Homemade South Indian Food for Train Travel

sent on 01-Sep-2018

Long hour train journeys can be tiring but, fun too. You meet new people, share a few moments of your life, and spend hours watching the moving landscape. The never-ending banter of food vendors walking up and down the aisle, hawkers selling toys, locks, inflatable pillows. While some Indian train stations are popular for their regional special foods like Jhaalmuri from Howrah Junction, Kolkata, Poha from Ratlam Junction, Madhya Pradesh. Not many are fans of Railway food and prefer carrying food from home on the journey. Be it for yourself or fussy kids, food is an important aspect while travelling for a holiday with family. For some, it is a necessity - they might not eat outside due to religious reasons, or health concerns. For others, food is fun! A few hours or days without proper food takes a toll on them.

Rice is a staple food in Southern India. Apart from having Rasambhaat and Sambhar bhaat for a meal, they love tossing rice in aromatic ingredients and create delectable dishes like Lemon rice and tamarind rice (Puliyodare). Idli, Dosa and vada are loved not only in the South but, all over India equally. Even the remotest railway stations in South India has vendors carrying bamboo baskets loaded with idlis wrapped in banana leaves. A few rupees in your pocket will easily fetch you a wholesome meal of idlis dunked in a spoonful of til oil or ghee mixed with MilagaiPodi (Gun powder). Being fermented and steamed, idli is considered to be nutritious and safe. While idli is normally served with chutney and sambhar, while travelling it is customary to serve with dry chutney powders as one does not have to worry about leakage or spoilage. Ask any elderly women in Southern India how to make ‘travel dosa’ and they will share the secret with you. Unlike the thin, crisp dosas, while travelling ensure that you make them a little thicker and cook generously with oil, ghee or butter so they stay moist for a longer period of time. Cool them completely and wrap in banana leaves (or aluminium foil if you can’t get leaves), and store in an airtight container. Enjoy the dosas with dry chutney powders, or with tomato or onion pickle. Light dishes like upma also makes a great travel food. When preparing upma for travel, it is important to use oodles of oil to avoid turning it into a lump. Also, while packing if you feel it is turning lumpy then add melted oil/ghee and break them using the back of a spoon. Enjoy these soft foods with a side of crispy Yellow banana wafers.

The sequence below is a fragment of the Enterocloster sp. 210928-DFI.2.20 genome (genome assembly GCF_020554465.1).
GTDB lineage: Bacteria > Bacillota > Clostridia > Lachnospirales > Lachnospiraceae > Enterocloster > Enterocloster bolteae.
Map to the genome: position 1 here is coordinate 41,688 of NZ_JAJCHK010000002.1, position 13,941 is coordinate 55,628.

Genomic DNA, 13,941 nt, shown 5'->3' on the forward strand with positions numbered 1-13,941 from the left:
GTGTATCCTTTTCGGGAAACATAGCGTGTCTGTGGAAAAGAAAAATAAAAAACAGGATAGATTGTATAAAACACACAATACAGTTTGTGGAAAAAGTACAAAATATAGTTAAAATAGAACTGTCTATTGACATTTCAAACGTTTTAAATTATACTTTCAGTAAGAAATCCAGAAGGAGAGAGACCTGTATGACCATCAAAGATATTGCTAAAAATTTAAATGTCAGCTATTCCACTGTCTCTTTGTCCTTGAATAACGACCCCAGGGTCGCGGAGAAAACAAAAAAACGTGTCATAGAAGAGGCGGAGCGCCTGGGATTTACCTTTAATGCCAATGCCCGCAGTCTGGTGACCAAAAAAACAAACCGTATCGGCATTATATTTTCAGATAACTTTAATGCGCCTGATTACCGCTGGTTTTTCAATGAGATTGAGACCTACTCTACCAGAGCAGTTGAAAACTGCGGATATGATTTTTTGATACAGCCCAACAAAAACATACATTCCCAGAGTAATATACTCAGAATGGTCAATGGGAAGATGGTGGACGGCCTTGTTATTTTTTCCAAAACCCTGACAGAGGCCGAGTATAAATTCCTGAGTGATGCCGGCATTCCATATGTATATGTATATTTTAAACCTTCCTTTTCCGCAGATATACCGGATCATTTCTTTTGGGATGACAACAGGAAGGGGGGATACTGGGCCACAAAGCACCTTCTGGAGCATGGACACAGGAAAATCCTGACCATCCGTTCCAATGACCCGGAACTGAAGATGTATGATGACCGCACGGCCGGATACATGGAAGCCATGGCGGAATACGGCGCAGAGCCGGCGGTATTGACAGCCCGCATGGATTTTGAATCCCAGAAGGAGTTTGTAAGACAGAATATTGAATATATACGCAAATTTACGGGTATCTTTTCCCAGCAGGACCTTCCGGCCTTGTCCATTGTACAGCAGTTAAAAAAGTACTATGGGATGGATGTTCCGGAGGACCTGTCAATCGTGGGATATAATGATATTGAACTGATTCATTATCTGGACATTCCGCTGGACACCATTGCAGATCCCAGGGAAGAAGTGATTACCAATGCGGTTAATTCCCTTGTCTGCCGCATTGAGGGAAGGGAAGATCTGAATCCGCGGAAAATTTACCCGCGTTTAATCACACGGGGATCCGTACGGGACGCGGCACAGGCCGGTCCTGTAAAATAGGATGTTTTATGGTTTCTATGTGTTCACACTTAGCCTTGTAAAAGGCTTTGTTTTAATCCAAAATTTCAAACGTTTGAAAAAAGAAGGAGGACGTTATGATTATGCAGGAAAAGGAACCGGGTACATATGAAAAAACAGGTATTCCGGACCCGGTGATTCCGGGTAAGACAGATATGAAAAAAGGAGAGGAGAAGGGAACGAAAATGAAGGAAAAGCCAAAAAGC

Take some of these foods along when you travel. They will not only keep you hunger-free but also fill your heart with love from home!

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